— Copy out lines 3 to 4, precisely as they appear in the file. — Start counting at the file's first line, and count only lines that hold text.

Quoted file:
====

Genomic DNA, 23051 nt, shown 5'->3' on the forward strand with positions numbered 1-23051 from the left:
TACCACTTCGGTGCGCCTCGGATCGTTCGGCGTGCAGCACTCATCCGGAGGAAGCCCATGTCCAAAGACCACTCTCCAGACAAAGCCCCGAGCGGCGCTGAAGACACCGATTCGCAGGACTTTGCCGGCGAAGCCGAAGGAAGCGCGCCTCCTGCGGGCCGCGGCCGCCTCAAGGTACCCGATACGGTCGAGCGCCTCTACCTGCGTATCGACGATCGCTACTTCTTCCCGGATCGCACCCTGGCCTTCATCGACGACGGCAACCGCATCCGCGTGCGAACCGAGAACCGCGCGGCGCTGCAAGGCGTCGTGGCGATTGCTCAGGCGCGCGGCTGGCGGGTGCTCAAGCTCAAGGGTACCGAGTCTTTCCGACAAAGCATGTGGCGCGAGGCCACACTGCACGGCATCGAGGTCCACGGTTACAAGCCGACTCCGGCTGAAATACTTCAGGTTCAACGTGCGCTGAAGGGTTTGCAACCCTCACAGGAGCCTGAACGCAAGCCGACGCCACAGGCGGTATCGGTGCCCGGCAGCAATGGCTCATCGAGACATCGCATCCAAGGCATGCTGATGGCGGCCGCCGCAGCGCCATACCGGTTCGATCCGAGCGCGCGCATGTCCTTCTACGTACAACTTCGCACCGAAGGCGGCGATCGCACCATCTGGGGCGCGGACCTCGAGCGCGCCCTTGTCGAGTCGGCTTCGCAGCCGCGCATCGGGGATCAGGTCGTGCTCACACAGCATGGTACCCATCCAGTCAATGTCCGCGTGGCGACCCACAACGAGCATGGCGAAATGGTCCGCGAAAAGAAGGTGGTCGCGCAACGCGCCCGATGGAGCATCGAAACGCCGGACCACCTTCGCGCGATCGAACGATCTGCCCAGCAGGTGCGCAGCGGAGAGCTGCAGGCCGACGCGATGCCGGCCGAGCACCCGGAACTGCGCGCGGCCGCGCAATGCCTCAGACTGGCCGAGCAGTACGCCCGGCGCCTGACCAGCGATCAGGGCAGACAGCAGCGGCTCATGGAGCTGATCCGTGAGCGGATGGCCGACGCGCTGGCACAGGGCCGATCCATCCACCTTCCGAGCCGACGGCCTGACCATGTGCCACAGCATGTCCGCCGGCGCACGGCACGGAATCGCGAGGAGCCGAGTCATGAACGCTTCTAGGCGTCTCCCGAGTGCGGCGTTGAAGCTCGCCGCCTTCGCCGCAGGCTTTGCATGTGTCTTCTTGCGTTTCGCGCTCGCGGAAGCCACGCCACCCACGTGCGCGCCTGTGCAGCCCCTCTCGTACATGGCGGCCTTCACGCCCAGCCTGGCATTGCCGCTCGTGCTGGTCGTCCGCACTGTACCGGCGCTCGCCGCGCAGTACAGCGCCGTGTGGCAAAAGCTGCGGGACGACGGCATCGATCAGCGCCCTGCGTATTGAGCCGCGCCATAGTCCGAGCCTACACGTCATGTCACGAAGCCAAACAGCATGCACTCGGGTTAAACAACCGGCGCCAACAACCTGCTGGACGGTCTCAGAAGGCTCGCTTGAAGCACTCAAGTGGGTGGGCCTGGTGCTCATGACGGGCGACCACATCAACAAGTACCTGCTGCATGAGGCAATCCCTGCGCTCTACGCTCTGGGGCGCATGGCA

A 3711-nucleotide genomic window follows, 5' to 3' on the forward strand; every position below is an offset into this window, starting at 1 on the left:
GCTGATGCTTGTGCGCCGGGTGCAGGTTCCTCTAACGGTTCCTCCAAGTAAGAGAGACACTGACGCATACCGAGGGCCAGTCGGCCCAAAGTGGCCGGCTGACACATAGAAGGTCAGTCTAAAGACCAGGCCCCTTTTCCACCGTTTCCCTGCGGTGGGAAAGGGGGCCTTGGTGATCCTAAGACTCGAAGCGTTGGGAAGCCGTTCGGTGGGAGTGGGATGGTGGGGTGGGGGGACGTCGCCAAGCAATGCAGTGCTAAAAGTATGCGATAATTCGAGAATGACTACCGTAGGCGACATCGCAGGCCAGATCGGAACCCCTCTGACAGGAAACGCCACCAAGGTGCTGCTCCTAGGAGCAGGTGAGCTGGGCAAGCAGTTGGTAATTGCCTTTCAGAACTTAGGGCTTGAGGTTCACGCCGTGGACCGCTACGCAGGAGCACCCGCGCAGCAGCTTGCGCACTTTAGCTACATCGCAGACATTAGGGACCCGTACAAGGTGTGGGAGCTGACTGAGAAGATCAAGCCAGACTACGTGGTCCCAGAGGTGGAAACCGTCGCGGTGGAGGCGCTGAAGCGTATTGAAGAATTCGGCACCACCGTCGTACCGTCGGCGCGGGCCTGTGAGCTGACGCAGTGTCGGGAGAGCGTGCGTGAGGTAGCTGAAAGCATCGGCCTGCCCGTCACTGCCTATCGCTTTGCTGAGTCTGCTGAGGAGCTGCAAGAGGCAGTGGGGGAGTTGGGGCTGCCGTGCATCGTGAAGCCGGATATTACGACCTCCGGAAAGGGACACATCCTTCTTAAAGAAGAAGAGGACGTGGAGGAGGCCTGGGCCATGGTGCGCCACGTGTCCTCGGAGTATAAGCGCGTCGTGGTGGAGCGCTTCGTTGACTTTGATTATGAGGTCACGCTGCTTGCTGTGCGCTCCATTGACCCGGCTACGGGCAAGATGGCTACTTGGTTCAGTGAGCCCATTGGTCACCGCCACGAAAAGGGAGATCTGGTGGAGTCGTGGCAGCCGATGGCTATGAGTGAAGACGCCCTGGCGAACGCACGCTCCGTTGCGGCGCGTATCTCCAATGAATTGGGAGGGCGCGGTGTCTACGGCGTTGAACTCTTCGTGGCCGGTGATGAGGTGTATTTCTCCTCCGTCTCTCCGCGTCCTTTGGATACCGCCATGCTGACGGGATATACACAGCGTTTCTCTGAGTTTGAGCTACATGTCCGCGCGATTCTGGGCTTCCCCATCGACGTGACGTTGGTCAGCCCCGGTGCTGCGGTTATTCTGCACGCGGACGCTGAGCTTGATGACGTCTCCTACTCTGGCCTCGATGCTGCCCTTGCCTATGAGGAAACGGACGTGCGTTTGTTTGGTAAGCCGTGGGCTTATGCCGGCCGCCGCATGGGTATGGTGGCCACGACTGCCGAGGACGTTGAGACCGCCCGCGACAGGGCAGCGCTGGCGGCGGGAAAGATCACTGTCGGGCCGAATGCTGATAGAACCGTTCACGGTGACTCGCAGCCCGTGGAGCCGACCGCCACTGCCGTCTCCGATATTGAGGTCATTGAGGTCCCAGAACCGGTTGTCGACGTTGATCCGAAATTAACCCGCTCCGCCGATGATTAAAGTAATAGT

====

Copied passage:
A 3711-nucleotide genomic window follows, 5' to 3' on the forward strand; every position below is an offset into this window, starting at 1 on the left:
GCTGATGCTTGTGCGCCGGGTGCAGGTTCCTCTAACGGTTCCTCCAAGTAAGAGAGACACTGACGCATACCGAGGGCCAGTCGGCCCAAAGTGGCCGGCTGACACATAGAAGGTCAGTCTAAAGACCAGGCCCCTTTTCCACCGTTTCCCTGCGGTGGGAAAGGGGGCCTTGGTGATCCTAAGACTCGAAGCGTTGGGAAGCCGTTCGGTGGGAGTGGGATGGTGGGGTGGGGGGACGTCGCCAAGCAATGCAGTGCTAAAAGTATGCGATAATTCGAGAATGACTACCGTAGGCGACATCGCAGGCCAGATCGGAACCCCTCTGACAGGAAACGCCACCAAGGTGCTGCTCCTAGGAGCAGGTGAGCTGGGCAAGCAGTTGGTAATTGCCTTTCAGAACTTAGGGCTTGAGGTTCACGCCGTGGACCGCTACGCAGGAGCACCCGCGCAGCAGCTTGCGCACTTTAGCTACATCGCAGACATTAGGGACCCGTACAAGGTGTGGGAGCTGACTGAGAAGATCAAGCCAGACTACGTGGTCCCAGAGGTGGAAACCGTCGCGGTGGAGGCGCTGAAGCGTATTGAAGAATTCGGCACCACCGTCGTACCGTCGGCGCGGGCCTGTGAGCTGACGCAGTGTCGGGAGAGCGTGCGTGAGGTAGCTGAAAGCATCGGCCTGCCCGTCACTGCCTATCGCTTTGCTGAGTCTGCTGAGGAGCTGCAAGAGGCAGTGGGGGAGTTGGGGCTGCCGTGCATCGTGAAGCCGGATATTACGACCTCCGGAAAGGGACACATCCTTCTTAAAGAAGAAGAGGACGTGGAGGAGGCCTGGGCCATGGTGCGCCACGTGTCCTCGGAGTATAAGCGCGTCGTGGTGGAGCGCTTCGTTGACTTTGATTATGAGGTCACGCTGCTTGCTGTGCGCTCCATTGACCCGGCTACGGGCAAGATGGCTACTTGGTTCAGTGAGCCCATTGGTCACCGCCACGAAAAGGGAGATCTGGTGGAGTCGTGGCAGCCGATGGCTATGAGTGAAGACGCCCTGGCGAACGCACGCTCCGTTGCGGCGCGTATCTCCAATGAATTGGGAGGGCGCGGTGTCTACGGCGTTGAACTCTTCGTGGCCGGTGATGAGGTGTATTTCTCCTCCGTCTCTCCGCGTCCTTTGGATACCGCCATGCTGACGGGATATACACAGCGTTTCTCTGAGTTTGAGCTACATGTCCGCGCGATTCTGGGCTTCCCCATCGACGTGACGTTGGTCAGCCCCGGTGCTGCGGTTATTCTGCACGCGGACGCTGAGCTTGATGACGTCTCCTACTCTGGCCTCGATGCTGCCCTTGCCTATGAGGAAACGGACGTGCGTTTGTTTGGTAAGCCGTGGGCTTATGCCGGCCGCCGCATGGGTATGGTGGCCACGACTGCCGAGGACGTTGAGACCGCCCGCGACAGGGCAGCGCTGGCGGCGGGAAAGATCACTGTCGGGCCGAATGCTGATAGAACCGTTCACGGTGACTCGCAGCCCGTGGAGCCGACCGCCACTGCCGTCTCCGATATTGAGGTCATTGAGGTCCCAGAACCGGTTGTCGACGTTGATCCGAAATTAACCCGCTCCGCCGATGATTAAAGTAATAGT